Going from school to school she was alternately identified as academically gifted or challenged. “Other peoples’ perceptions of you can be wrong,” she realized. “I can’t be both a genius and a moron in the span of three years, and I was labeled that way. Therefore, I did whatever I wanted. What’s stopping you from doing anything? Your own self-limitations,” she says.
McElroy served in the U.S. Peace Corps, teaching math and science in a remote region of Nepal from 1988 to 1991. There she witnessed the rise of the democracy movement that eventually forced the nation’s king to accept constitutional reforms and a multiparty parliament. “It was a very interesting time,” she says.
From Nepal, McElroy ventured to Tokyo to study martial arts, landing there without a job, without command of the Japanese language and without knowing anyone in the country. She spent six years there learning and teaching aikido, a form of martial art, before returning stateside to enroll at the University of Wisconsin.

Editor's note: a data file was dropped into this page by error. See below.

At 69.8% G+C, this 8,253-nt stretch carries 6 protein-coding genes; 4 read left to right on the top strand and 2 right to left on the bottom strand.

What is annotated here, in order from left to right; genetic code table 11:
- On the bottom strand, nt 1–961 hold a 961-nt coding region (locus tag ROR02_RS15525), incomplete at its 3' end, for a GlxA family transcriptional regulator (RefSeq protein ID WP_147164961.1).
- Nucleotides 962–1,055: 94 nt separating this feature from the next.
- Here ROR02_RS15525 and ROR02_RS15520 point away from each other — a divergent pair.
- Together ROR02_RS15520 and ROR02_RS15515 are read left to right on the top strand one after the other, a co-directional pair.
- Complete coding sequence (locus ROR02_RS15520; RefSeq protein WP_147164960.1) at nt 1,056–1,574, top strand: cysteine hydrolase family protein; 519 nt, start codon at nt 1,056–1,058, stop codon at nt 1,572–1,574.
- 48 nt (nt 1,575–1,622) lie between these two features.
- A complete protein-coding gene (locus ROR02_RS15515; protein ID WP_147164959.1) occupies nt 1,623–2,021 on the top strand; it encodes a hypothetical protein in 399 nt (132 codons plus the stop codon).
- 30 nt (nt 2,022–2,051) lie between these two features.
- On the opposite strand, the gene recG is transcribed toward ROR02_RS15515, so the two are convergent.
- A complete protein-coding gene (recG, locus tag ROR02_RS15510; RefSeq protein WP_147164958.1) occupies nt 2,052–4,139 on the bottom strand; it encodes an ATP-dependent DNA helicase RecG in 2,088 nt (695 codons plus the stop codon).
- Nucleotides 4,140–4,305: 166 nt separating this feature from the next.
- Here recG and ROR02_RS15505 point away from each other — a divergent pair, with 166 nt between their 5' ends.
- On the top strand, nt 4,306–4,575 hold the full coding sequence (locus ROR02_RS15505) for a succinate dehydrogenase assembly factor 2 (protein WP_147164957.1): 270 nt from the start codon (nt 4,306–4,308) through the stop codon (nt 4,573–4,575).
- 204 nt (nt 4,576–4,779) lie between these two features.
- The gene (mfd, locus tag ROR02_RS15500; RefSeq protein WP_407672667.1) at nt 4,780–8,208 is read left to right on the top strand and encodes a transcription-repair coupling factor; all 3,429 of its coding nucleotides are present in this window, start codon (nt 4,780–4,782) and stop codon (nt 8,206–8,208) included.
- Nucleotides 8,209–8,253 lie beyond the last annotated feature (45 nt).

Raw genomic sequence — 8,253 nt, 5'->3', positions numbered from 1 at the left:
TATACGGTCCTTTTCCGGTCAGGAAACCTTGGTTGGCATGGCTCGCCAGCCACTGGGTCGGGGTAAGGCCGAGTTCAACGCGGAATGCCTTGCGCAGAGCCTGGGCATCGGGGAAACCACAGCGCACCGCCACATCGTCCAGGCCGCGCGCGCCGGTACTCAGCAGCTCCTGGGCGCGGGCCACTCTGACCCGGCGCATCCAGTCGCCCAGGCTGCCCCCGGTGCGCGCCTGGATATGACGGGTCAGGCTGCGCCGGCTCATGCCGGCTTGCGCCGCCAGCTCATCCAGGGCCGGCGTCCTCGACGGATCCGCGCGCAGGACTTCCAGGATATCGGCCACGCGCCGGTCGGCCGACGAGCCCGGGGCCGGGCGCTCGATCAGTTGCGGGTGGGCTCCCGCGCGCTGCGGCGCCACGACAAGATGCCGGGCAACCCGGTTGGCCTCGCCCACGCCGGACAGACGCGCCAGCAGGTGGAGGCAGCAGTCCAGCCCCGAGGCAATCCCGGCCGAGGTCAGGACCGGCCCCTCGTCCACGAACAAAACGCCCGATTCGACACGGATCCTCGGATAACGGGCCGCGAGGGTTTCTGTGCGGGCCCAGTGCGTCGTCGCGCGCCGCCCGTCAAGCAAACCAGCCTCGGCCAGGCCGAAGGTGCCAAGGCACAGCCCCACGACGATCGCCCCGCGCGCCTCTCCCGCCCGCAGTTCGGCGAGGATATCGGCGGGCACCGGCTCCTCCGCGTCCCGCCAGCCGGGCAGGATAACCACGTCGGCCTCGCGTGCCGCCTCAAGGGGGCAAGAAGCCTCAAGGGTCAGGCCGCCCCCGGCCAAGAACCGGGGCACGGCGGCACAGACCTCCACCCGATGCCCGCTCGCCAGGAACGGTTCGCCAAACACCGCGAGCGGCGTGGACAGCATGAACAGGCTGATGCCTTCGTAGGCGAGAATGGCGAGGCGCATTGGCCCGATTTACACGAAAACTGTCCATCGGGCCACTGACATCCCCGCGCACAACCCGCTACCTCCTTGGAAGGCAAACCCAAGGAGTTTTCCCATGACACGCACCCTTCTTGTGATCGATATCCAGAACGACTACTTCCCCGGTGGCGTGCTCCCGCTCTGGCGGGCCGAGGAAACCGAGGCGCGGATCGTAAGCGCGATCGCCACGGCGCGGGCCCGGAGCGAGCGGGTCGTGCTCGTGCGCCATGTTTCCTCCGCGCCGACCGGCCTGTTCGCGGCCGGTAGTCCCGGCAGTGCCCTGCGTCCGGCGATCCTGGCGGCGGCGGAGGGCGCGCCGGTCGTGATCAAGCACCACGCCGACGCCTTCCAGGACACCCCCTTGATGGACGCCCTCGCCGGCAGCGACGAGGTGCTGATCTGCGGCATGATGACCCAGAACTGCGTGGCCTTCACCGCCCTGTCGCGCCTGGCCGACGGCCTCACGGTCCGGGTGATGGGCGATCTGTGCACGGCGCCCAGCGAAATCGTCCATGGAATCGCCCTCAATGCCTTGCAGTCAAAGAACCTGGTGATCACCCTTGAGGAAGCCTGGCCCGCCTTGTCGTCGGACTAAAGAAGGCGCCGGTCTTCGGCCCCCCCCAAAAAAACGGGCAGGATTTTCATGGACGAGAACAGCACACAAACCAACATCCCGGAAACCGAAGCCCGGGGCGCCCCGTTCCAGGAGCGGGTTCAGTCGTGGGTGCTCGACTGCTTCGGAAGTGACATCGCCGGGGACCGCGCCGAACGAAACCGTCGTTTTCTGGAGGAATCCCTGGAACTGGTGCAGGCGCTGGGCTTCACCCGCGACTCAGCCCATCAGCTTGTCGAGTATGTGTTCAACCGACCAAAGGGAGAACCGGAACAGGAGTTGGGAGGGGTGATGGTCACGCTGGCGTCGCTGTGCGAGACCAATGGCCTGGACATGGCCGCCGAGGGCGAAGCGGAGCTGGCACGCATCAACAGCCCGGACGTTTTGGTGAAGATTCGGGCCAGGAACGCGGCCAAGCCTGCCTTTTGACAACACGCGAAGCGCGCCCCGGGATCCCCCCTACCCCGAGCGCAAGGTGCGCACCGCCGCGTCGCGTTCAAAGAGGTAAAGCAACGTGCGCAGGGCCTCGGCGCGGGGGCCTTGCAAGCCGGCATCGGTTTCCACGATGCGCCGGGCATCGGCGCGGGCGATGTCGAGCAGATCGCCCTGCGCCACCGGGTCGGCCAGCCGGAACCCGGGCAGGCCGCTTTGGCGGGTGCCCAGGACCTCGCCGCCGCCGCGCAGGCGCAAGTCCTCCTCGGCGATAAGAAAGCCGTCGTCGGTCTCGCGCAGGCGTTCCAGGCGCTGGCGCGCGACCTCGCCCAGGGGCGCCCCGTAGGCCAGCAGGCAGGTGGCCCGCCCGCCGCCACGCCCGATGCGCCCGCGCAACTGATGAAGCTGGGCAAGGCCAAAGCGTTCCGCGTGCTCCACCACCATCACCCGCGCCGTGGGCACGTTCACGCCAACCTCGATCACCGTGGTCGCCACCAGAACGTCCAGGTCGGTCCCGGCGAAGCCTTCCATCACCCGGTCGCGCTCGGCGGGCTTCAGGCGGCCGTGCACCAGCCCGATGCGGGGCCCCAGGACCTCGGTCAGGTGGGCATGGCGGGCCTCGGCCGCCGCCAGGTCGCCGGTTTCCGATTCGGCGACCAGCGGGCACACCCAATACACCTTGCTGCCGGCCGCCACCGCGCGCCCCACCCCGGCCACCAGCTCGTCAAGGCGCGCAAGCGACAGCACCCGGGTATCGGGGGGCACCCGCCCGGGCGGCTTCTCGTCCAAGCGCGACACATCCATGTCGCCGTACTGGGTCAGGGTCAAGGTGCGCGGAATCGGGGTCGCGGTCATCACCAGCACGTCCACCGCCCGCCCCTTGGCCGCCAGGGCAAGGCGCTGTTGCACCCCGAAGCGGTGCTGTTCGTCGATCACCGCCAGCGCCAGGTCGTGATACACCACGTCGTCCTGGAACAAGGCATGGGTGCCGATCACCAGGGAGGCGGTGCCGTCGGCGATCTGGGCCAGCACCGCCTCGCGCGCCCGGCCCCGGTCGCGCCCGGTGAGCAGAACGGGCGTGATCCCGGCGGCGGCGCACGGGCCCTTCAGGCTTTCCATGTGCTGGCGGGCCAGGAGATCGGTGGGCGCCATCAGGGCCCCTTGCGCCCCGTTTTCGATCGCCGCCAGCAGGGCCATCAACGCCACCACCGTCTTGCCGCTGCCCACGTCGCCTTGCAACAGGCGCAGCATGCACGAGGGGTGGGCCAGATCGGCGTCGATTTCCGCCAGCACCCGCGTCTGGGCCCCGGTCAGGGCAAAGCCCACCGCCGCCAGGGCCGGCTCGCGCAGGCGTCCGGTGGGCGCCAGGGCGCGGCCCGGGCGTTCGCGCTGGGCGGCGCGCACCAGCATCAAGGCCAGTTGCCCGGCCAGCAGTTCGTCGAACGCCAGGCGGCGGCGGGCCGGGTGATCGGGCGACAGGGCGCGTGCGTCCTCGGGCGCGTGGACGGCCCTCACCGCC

McElroy chose environmental studies, she says, because she likes being around “cool people. People in environmental studies are cool.”
McElroy entered the graduate program “with a unique blend of skill and experience,” says her mentor and research colleague, Patrick Remington, associate dean for public health at Wisconsin.
“I saw her develop into an outstanding researcher and teacher, motivated by her lifelong interest in environmental health and justice,” Remington says. “She willingly assumed many challenging projects while at the University of Wisconsin that involved learning new skills.”
Remington says McElroy published numerous papers in peer-reviewed journals, presented abstracts at national conferences, and received numerous awards recognizing the quality of her work.